The Merc power leaves Maranello in a muddle

Lewis Hamilton and Mercedes showed that they still have the most potent power unit of this whole V6 hybrid era. To finish 35 seconds ahead of Sebastian Vettel and Ferrari, that’s probably the most dominant performance we’ve seen all season.

Lewis Hamilton of Mercedes reaches out to his fans while celebrating his victory in the Italian Grand Prix at Autodromo di Monza on September 3.   -  Getty Images

The Italian Grand Prix was predictably a one-sided contest. Lewis Hamilton and Mercedes showed that they still have the most potent power unit of this whole V6 hybrid era. To finish 35 seconds ahead of Sebastian Vettel and Ferrari, that’s probably the most dominant performance we’ve seen all season.

Seb started further back and came through to third place quite quickly, and at that time the gap was only about five seconds from the leader. I thought, ‘this might be interesting, maybe Ferrari is better than we thought.’ But as the race went on, it was pretty obvious that the two Mercedes cars were in a league of their own. That’s a bit of a worry for Ferrari, and all the people in the engine and power unit department in Maranello will be scratching their heads.

Ferrari has got one joker left to play: it hasn’t yet introduced its fourth engine and the final power unit configuration of the year, while Mercedes has. Ferrari could potentially spend a bit of time developing that last power unit and then introduce it before the end of the year. I’m sure that is what’s going on.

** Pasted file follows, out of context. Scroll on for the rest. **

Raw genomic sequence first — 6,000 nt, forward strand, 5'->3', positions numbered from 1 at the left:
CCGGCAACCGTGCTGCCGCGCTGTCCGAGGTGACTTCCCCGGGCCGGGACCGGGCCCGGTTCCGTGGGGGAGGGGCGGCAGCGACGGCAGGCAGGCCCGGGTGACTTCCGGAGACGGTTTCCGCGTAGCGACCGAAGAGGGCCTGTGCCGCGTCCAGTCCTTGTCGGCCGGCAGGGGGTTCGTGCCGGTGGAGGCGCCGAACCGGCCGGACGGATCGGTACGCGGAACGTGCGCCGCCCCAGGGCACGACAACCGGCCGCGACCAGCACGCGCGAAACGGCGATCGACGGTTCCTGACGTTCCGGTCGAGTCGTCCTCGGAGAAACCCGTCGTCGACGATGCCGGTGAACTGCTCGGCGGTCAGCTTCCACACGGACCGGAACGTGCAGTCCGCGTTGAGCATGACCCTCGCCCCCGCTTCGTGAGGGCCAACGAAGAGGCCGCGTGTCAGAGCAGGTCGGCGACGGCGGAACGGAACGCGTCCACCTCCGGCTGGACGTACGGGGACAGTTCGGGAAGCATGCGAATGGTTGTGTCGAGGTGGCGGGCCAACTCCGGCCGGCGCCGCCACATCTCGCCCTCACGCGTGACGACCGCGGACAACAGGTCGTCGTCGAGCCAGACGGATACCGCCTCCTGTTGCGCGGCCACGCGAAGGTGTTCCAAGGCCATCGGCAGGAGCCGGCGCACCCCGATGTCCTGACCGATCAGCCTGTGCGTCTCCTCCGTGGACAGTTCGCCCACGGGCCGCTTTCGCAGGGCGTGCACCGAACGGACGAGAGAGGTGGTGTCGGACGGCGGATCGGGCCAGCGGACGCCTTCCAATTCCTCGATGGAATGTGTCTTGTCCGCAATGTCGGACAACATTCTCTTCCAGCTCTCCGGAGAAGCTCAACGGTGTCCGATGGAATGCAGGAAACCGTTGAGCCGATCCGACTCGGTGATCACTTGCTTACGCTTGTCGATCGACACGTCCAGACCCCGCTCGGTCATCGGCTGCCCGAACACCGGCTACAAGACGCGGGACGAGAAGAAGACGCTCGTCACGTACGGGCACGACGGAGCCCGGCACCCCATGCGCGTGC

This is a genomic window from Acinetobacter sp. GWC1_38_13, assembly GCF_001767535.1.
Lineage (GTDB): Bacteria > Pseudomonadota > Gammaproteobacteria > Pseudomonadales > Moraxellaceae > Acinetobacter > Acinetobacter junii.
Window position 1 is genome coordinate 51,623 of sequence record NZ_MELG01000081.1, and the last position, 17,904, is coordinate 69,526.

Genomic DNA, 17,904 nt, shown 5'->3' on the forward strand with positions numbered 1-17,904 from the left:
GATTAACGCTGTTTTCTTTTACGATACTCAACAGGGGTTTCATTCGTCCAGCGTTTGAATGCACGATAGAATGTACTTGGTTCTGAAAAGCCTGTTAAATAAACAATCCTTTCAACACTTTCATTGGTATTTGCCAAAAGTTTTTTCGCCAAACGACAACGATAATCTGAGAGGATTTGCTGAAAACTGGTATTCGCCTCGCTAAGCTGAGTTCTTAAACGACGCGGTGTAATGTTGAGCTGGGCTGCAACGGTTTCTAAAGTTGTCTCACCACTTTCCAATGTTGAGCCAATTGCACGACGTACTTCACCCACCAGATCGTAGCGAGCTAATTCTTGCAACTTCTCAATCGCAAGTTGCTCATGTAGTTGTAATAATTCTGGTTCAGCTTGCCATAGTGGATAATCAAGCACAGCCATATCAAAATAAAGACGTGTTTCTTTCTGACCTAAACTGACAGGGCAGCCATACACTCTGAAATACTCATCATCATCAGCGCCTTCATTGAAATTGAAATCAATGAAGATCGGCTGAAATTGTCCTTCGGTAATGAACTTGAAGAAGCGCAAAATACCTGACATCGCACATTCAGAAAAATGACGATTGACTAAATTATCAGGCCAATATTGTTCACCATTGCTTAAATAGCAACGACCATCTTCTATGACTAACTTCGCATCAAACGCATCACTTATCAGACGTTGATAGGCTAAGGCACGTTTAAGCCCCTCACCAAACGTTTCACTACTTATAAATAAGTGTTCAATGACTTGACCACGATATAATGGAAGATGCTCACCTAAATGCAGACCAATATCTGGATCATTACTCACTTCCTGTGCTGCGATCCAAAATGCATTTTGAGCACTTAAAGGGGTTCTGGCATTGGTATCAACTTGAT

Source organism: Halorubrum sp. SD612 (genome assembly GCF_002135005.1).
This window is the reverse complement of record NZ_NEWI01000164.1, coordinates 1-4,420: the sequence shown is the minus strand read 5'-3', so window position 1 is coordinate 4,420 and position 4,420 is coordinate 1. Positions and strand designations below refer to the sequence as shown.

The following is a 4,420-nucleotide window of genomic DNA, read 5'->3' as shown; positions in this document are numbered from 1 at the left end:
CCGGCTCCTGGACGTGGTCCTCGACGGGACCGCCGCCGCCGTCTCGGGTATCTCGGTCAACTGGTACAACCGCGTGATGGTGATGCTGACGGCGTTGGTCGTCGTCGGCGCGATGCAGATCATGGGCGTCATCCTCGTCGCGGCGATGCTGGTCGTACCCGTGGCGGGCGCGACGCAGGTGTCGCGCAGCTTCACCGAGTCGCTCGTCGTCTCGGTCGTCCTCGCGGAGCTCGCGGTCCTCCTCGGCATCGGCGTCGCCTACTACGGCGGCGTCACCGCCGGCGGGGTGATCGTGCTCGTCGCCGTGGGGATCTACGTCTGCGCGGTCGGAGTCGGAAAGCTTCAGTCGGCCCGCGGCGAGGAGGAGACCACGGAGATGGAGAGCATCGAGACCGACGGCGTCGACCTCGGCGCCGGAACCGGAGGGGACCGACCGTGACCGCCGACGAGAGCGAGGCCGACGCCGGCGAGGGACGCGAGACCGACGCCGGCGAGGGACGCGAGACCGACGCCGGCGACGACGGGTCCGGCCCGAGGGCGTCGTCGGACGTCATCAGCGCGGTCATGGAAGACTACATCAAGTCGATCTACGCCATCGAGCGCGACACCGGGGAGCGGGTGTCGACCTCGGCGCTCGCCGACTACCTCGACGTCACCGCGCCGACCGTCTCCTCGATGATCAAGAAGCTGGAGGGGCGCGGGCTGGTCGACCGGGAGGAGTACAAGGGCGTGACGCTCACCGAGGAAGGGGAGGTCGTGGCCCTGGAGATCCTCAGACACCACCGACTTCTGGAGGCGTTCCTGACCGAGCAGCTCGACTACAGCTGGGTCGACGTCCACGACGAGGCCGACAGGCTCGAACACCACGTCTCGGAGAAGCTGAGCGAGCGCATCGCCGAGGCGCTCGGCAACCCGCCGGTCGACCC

Experience counts on rain-delayed Saturday

It was a really, really messy Saturday (September 2).

With such a long day due to rain delays, it’s a bit tricky for the teams and drivers. There’s a lot of time when you’re psyching yourself up, particularly in qualifying where you’re getting ready to go for that big blast. That is the one time in the weekend where your senses are at a heightened level, thinking about every time you hit the brake pedal, every steering input, every throttle application, every out-lap and build-lap, how you’re going to bring the tyres into the window. Your mind is at such a high level, and then there’s a let-down when the session is red-flagged and everything is stopped for such a long period of time.